7 smartphone disasters that could happen to you

How to use your smartphone safely

Like all technology, smartphones can be hugely useful. However, some of the time they provide opportunities for tech-tinged embarrassment. We tracked down seven of the most unfortunate mobile phone disaster tales we could find. The stories are fun to laugh at now, but most of them were anything but amusing when they actually occurred...

Smartphones are useful, but they provide opportunities for tech-tinged embarrassment, from racking up thousands of dollars in international roaming fees or encouraging dozens of eye rolls with your misrouted voice dialling.

We tracked down seven of the most unfortunate smartphone disaster tales we could find. The stories are fun to laugh at now, but most of them were anything but amusing when they actually occurred. Some cost companies money; some cost employees their jobs. Others cost something even more difficult to recover: a slice of their victims' dignity.

So read on, and remember: it could have just as easily been you. (Note: Some of the names have been changed or withheld to protect the guilty.)

Smartphone horror story No. 1: The accidental autocorrect

When you think about it, letting a gadget guess what you want to say is really just asking for trouble.

'Scott', who works at a marketing and web design firm, learned that the hard way. He was emailing back and forth with his brother, using some colourful language, when a message from a client came in to his phone.

The client's project had a four-letter acronym that started with a 'c'. It was just a letter or two off from a certain other four-letter 'c' word - yes, that one - and as luck would have it, the more vulgar variation had made its way into the memory on Scott's phone.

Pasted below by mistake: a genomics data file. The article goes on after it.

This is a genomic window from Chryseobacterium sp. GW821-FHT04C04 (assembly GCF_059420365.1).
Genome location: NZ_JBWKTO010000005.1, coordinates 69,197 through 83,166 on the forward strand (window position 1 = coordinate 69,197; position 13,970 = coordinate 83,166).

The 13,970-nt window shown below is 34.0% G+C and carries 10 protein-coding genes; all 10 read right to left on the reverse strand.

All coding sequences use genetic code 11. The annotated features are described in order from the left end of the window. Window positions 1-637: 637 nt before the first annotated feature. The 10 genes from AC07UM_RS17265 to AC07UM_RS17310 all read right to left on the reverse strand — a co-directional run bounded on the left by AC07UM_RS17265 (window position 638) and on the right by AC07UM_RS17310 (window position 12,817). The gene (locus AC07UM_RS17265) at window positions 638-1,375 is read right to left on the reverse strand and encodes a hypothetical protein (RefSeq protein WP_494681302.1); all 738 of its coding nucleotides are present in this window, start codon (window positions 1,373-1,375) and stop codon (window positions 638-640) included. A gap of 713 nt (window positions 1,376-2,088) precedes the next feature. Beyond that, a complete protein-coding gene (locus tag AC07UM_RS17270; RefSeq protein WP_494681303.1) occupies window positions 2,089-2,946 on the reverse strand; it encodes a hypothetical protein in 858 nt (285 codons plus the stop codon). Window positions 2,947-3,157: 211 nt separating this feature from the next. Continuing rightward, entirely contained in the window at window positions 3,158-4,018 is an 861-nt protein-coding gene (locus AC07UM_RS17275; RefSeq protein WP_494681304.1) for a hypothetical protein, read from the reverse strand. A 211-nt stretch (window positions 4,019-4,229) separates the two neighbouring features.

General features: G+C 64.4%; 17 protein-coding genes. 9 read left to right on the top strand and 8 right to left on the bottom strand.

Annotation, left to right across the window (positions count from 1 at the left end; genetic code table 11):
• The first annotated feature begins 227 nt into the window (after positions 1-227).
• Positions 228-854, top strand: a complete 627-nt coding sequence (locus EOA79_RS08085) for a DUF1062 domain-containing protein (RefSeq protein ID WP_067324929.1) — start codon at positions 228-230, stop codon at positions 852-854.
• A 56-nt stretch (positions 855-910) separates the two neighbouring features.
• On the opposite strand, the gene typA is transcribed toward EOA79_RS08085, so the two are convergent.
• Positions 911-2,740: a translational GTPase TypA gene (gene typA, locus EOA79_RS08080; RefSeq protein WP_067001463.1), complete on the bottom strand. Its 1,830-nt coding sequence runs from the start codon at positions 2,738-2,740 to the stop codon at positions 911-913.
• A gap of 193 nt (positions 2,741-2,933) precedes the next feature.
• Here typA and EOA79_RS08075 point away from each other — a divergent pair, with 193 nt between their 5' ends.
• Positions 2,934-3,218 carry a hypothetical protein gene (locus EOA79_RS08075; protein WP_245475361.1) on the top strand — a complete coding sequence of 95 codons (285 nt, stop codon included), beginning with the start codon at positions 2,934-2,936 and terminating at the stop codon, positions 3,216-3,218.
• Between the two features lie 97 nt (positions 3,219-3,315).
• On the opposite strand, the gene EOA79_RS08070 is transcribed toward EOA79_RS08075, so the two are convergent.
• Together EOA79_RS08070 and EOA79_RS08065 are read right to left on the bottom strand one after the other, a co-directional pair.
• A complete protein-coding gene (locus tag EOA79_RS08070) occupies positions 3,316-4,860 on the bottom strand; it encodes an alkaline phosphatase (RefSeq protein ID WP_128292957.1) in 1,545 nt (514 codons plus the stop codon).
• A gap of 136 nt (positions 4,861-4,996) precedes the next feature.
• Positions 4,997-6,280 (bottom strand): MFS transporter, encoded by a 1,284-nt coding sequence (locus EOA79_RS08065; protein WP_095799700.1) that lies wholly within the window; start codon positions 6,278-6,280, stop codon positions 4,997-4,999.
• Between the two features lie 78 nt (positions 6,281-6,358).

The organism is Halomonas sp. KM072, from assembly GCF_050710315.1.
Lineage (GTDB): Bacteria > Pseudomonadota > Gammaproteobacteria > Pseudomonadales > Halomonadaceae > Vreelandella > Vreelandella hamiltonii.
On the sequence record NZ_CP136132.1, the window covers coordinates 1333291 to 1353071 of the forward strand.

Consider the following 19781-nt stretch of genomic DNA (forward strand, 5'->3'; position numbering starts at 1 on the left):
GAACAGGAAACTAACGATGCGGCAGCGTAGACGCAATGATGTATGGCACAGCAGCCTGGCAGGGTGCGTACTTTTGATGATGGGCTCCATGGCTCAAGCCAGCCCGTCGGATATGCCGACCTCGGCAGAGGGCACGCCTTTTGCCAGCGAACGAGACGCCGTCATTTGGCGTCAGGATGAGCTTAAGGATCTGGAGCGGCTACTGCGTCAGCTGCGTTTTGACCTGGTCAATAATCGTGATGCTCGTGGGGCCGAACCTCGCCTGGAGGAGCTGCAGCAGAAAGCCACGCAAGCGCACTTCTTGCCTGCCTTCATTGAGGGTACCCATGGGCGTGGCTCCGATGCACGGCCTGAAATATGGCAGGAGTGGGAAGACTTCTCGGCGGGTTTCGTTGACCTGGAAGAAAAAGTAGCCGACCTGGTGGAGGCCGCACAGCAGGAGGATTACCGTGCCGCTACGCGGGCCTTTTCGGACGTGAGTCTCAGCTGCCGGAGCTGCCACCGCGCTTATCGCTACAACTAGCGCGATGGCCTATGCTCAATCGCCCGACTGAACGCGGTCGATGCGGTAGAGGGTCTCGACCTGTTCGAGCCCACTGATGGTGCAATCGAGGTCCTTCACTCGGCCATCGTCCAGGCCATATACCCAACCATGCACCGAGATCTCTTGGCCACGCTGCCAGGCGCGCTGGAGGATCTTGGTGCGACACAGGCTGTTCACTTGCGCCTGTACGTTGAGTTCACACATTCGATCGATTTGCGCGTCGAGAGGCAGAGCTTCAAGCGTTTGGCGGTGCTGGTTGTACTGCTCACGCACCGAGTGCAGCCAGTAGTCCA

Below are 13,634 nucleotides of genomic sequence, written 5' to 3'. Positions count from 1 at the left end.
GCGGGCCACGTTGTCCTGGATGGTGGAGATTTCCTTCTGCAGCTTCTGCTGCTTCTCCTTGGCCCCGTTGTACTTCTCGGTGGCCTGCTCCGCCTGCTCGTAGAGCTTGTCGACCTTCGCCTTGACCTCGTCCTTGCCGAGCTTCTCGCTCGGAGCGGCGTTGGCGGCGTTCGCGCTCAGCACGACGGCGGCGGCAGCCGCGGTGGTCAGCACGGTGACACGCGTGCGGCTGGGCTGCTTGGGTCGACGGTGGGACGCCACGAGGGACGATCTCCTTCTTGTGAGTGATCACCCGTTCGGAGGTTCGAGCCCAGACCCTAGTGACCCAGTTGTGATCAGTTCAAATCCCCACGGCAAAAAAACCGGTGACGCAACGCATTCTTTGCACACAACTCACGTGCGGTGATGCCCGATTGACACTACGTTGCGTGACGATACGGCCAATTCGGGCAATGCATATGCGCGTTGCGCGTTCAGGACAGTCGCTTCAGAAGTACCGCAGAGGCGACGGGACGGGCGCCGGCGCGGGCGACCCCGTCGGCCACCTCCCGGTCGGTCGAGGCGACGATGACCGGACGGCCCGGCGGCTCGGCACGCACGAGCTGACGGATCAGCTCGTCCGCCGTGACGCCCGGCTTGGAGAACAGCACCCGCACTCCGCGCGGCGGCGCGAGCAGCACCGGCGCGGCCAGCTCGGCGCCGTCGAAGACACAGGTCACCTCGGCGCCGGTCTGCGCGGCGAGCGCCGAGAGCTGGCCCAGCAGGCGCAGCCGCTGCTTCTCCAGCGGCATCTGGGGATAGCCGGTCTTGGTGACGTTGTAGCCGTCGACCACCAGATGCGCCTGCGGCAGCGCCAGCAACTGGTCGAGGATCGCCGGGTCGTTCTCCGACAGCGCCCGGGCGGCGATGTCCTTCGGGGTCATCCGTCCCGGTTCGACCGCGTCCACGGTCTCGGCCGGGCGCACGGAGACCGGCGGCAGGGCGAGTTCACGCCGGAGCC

"My brother and I exchange some pretty insulting emails, and like all smartphones, my phone remembers what I type in," he explains. "When I emailed the client back, it jumped in and swapped out the project's real acronym with that other 'c' word."

Scott fired off the email, not realising it described his client's project as the 'C--- project' (I'll let you fill in the blanks). The client-- who, naturally, happened to be especially conservative - was appalled. He wrote back within minutes to let Scott know.

"I was mortified. I couldn't believe it went through that way," Scott says. "The worst part was trying to explain away the fact that I had used that word enough to get it in the phone's dictionary."

The moral: Never blindly trust a machine. Proofread everything, especially messages tapped out in a hurry. Otherwise, you might just end up calling a client a ... well, you know.

Tags mobile phonessmartphones

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Shane O'Neill

InfoWorld

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